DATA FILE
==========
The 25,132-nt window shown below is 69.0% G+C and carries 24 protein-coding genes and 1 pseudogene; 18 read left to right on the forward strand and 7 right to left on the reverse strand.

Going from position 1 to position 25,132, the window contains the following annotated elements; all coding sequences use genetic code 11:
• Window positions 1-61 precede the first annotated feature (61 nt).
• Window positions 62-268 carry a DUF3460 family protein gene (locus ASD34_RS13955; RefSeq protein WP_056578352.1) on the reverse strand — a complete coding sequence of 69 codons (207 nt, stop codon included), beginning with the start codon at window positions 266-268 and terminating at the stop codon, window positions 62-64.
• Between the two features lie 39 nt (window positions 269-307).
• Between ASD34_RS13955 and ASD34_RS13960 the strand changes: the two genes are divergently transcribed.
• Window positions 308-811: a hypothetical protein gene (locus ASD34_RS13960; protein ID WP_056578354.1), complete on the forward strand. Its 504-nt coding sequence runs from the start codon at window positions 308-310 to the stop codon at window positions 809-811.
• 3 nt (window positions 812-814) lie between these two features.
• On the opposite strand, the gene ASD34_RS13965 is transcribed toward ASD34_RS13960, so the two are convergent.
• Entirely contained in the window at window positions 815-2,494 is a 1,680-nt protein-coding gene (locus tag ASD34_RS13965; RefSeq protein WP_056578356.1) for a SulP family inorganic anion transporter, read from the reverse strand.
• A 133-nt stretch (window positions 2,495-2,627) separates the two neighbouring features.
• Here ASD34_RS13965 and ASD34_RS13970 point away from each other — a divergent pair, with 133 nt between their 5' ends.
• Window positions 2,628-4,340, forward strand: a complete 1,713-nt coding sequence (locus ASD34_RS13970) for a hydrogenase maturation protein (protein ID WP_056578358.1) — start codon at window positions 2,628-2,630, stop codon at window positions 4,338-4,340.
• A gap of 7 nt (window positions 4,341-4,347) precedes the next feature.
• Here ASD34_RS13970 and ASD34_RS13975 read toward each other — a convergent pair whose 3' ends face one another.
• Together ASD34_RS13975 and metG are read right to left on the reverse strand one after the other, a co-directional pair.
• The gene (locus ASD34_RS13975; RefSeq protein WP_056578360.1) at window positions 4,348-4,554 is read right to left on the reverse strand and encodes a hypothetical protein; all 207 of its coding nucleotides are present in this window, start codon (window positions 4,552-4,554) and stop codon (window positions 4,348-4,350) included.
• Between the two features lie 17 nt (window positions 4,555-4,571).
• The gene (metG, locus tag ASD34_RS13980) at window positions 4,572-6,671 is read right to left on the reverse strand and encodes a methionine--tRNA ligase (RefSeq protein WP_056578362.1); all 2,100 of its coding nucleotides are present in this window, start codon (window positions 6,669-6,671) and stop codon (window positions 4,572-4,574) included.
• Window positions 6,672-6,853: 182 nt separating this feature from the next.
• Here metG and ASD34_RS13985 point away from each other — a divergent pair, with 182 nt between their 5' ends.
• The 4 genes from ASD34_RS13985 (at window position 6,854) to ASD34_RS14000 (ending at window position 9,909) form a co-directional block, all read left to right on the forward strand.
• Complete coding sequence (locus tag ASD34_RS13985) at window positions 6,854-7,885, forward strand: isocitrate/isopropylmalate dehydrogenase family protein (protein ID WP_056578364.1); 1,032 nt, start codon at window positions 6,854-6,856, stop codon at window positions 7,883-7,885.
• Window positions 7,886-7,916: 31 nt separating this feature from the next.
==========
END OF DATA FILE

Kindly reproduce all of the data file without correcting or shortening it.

The 25,132-nt window shown below is 69.0% G+C and carries 24 protein-coding genes and 1 pseudogene; 18 read left to right on the forward strand and 7 right to left on the reverse strand.

Going from position 1 to position 25,132, the window contains the following annotated elements; all coding sequences use genetic code 11:
• Window positions 1-61 precede the first annotated feature (61 nt).
• Window positions 62-268 carry a DUF3460 family protein gene (locus ASD34_RS13955; RefSeq protein WP_056578352.1) on the reverse strand — a complete coding sequence of 69 codons (207 nt, stop codon included), beginning with the start codon at window positions 266-268 and terminating at the stop codon, window positions 62-64.
• Between the two features lie 39 nt (window positions 269-307).
• Between ASD34_RS13955 and ASD34_RS13960 the strand changes: the two genes are divergently transcribed.
• Window positions 308-811: a hypothetical protein gene (locus ASD34_RS13960; protein ID WP_056578354.1), complete on the forward strand. Its 504-nt coding sequence runs from the start codon at window positions 308-310 to the stop codon at window positions 809-811.
• 3 nt (window positions 812-814) lie between these two features.
• On the opposite strand, the gene ASD34_RS13965 is transcribed toward ASD34_RS13960, so the two are convergent.
• Entirely contained in the window at window positions 815-2,494 is a 1,680-nt protein-coding gene (locus tag ASD34_RS13965; RefSeq protein WP_056578356.1) for a SulP family inorganic anion transporter, read from the reverse strand.
• A 133-nt stretch (window positions 2,495-2,627) separates the two neighbouring features.
• Here ASD34_RS13965 and ASD34_RS13970 point away from each other — a divergent pair, with 133 nt between their 5' ends.
• Window positions 2,628-4,340, forward strand: a complete 1,713-nt coding sequence (locus ASD34_RS13970) for a hydrogenase maturation protein (protein ID WP_056578358.1) — start codon at window positions 2,628-2,630, stop codon at window positions 4,338-4,340.
• A gap of 7 nt (window positions 4,341-4,347) precedes the next feature.
• Here ASD34_RS13970 and ASD34_RS13975 read toward each other — a convergent pair whose 3' ends face one another.
• Together ASD34_RS13975 and metG are read right to left on the reverse strand one after the other, a co-directional pair.
• The gene (locus ASD34_RS13975; RefSeq protein WP_056578360.1) at window positions 4,348-4,554 is read right to left on the reverse strand and encodes a hypothetical protein; all 207 of its coding nucleotides are present in this window, start codon (window positions 4,552-4,554) and stop codon (window positions 4,348-4,350) included.
• Between the two features lie 17 nt (window positions 4,555-4,571).
• The gene (metG, locus tag ASD34_RS13980) at window positions 4,572-6,671 is read right to left on the reverse strand and encodes a methionine--tRNA ligase (RefSeq protein WP_056578362.1); all 2,100 of its coding nucleotides are present in this window, start codon (window positions 6,669-6,671) and stop codon (window positions 4,572-4,574) included.
• Window positions 6,672-6,853: 182 nt separating this feature from the next.
• Here metG and ASD34_RS13985 point away from each other — a divergent pair, with 182 nt between their 5' ends.
• The 4 genes from ASD34_RS13985 (at window position 6,854) to ASD34_RS14000 (ending at window position 9,909) form a co-directional block, all read left to right on the forward strand.
• Complete coding sequence (locus tag ASD34_RS13985) at window positions 6,854-7,885, forward strand: isocitrate/isopropylmalate dehydrogenase family protein (protein ID WP_056578364.1); 1,032 nt, start codon at window positions 6,854-6,856, stop codon at window positions 7,883-7,885.
• Window positions 7,886-7,916: 31 nt separating this feature from the next.